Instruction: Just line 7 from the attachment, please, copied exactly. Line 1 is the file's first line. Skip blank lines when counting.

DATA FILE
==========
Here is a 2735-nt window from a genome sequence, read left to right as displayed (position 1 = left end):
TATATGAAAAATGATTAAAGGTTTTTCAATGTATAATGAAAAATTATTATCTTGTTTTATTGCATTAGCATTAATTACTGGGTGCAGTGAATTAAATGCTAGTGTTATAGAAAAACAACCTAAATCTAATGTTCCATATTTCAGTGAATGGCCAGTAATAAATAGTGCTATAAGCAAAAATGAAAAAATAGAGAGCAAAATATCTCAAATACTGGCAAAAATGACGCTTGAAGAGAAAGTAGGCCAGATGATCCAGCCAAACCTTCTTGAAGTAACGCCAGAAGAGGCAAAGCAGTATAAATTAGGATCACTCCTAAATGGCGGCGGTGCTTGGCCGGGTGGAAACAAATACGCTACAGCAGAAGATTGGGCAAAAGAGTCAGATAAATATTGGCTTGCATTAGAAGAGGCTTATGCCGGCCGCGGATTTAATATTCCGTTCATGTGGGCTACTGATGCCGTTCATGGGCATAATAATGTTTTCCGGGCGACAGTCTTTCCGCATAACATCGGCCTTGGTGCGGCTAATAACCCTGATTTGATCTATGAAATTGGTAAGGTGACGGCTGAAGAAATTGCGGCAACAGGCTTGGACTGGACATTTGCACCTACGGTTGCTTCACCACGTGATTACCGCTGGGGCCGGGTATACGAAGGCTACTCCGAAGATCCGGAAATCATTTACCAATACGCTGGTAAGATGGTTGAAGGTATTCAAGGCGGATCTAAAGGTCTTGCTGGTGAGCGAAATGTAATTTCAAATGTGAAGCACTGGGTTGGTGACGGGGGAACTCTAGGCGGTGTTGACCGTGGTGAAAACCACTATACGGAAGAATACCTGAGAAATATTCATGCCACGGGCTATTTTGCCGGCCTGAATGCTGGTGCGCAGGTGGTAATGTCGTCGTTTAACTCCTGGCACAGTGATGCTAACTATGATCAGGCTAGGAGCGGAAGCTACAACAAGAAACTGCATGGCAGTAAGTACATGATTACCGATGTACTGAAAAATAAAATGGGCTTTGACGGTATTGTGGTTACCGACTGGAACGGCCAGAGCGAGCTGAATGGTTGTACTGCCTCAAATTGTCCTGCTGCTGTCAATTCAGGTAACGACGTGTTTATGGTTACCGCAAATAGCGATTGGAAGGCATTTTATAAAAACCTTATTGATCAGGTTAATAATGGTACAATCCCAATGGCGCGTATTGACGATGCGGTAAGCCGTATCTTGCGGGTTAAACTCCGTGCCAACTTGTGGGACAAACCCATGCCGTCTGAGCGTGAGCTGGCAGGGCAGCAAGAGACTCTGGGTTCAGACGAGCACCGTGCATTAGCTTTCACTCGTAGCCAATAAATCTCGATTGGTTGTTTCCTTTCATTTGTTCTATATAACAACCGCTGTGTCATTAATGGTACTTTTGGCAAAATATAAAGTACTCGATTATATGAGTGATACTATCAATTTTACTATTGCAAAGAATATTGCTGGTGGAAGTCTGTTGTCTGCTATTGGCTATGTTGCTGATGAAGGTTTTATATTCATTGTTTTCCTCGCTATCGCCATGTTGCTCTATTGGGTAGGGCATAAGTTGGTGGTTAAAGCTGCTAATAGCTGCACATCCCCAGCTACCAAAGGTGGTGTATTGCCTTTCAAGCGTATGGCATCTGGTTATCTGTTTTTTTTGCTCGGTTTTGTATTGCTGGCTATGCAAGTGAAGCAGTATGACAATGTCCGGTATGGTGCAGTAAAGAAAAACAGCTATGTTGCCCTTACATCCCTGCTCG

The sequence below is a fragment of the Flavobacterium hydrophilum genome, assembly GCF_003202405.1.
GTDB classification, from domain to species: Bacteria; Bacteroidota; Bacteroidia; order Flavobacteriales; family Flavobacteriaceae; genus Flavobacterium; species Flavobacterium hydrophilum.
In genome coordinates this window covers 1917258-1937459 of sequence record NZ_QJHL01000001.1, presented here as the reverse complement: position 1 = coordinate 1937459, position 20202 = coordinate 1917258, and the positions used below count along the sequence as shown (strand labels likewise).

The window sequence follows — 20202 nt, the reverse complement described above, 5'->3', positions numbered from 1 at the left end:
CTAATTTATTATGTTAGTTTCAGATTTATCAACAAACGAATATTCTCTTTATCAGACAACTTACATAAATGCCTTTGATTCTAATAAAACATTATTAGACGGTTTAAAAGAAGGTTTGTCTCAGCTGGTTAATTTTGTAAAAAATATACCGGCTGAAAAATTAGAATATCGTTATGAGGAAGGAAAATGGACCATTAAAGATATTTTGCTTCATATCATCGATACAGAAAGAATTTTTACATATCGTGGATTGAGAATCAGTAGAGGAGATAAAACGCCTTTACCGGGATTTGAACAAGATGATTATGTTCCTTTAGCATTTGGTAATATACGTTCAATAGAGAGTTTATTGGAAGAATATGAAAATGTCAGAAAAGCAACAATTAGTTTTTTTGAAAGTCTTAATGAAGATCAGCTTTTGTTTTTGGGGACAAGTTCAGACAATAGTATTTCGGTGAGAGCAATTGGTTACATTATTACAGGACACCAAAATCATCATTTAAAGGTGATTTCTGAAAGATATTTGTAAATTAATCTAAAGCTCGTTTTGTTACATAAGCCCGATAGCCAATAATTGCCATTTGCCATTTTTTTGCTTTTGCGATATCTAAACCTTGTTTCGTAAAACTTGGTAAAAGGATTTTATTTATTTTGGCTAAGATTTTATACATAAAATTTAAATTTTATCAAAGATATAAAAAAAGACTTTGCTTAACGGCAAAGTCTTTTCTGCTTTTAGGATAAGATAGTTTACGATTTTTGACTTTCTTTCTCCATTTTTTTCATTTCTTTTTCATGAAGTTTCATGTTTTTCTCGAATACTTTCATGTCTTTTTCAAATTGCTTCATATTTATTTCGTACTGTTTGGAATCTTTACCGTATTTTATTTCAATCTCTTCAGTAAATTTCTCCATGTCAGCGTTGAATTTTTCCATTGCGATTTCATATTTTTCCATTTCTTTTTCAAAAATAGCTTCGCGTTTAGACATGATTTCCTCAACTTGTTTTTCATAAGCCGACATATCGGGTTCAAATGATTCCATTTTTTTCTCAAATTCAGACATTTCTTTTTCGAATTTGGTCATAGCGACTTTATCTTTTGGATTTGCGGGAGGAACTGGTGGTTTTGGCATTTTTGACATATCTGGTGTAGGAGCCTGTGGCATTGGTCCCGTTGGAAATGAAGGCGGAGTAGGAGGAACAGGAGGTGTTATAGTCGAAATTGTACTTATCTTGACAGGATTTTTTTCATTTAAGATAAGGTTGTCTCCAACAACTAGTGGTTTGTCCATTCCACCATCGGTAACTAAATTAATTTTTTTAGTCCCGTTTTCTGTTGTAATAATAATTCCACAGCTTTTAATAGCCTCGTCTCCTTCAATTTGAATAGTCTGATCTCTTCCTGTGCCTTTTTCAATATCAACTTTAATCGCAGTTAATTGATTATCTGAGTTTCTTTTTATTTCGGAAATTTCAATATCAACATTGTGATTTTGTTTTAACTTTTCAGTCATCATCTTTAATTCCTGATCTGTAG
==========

CTAATTTATTATGTTAGTTTCAGATTTATCAACAAACGAATATTCTCTTTATCAGACAACTTACATAAATGCCTTTGATTCTAATAAAACATTATTAGACGGTTTAAAAGAAGGTTTGTCTCAGCTGGTTAATTTTGTAAAAAATATACCGGCTGAAAAATTAGAATATCGTTATGAGGAAGGAAAATGGACCATTAAAGATATTTTGCTTCATATCATCGATACAGAAAGAATTTTTACATATCGTGGATTGAGAATCAGTAGAGGAGATAAAACGCCTTTACCGGGATTTGAACAAGATGATTATGTTCCTTTAGCATTTGGTAATATACGTTCAATAGAGAGTTTATTGGAAGAATATGAAAATGTCAGAAAAGCAACAATTAGTTTTTTTGAAAGTCTTAATGAAGATCAGCTTTTGTTTTTGGGGACAAGTTCAGACAATAGTATTTCGGTGAGAGCAATTGGTTACATTATTACAGGACACCAAAATCATCATTTAAAGGTGATTTCTGAAAGATATTTGTAAATTAATCTAAAGCTCGTTTTGTTACATAAGCCCGATAGCCAATAATTGCCATTTGCCATTTTTTTGCTTTTGCGATATCTAAACCTTGTTTCGTAAAACTTGGTAAAAGGATTTTATTTATTTTGGCTAAGATTTTATACATAAAATTTAAATTTTATCAAAGATATAAAAAAAGACTTTGCTTAACGGCAAAGTCTTTTCTGCTTTTAGGATAAGATAGTTTACGATTTTTGACTTTCTTTCTCCATTTTTTTCATTTCTTTTTCATGAAGTTTCATGTTTTTCTCGAATACTTTCATGTCTTTTTCAAATTGCTTCATATTTATTTCGTACTGTTTGGAATCTTTACCGTATTTTATTTCAATCTCTTCAGTAAATTTCTCCATGTCAGCGTTGAATTTTTCCATTGCGATTTCATATTTTTCCATTTCTTTTTCAAAAATAGCTTCGCGTTTAGACATGATTTCCTCAACTTGTTTTTCATAAGCCGACATATCGGGTTCAAATGATTCCATTTTTTTCTCAAATTCAGACATTTCTTTTTCGAATTTGGTCATAGCGACTTTATCTTTTGGATTTGCGGGAGGAACTGGTGGTTTTGGCATTTTTGACATATCTGGTGTAGGAGCCTGTGGCATTGGTCCCGTTGGAAATGAAGGCGGAGTAGGAGGAACAGGAGGTGTTATAGTCGAAATTGTACTTATCTTGACAGGATTTTTTTCATTTAAGATAAGGTTGTCTCCAACAACTAGTGGTTTGTCCATTCCACCATCGGTAACTAAATTAATTTTTTTAGTCCCGTTTTCTGTTGTAATAATAATTCCACAGCTTTTAATAGCCTCGTCTCCTTCAATTTGAATAGTCTGATCTCTTCCTGTGCCTTTTTCAATATCAACTTTAATCGCAGTTAATTGATTATCTGAGTTTCTTTTTATTTCGGAAATTTCAATATCAACATTGTGATTTTGTTTTAACTTTTCAGTCATCATCTTTAATTCCTGATCTGTAG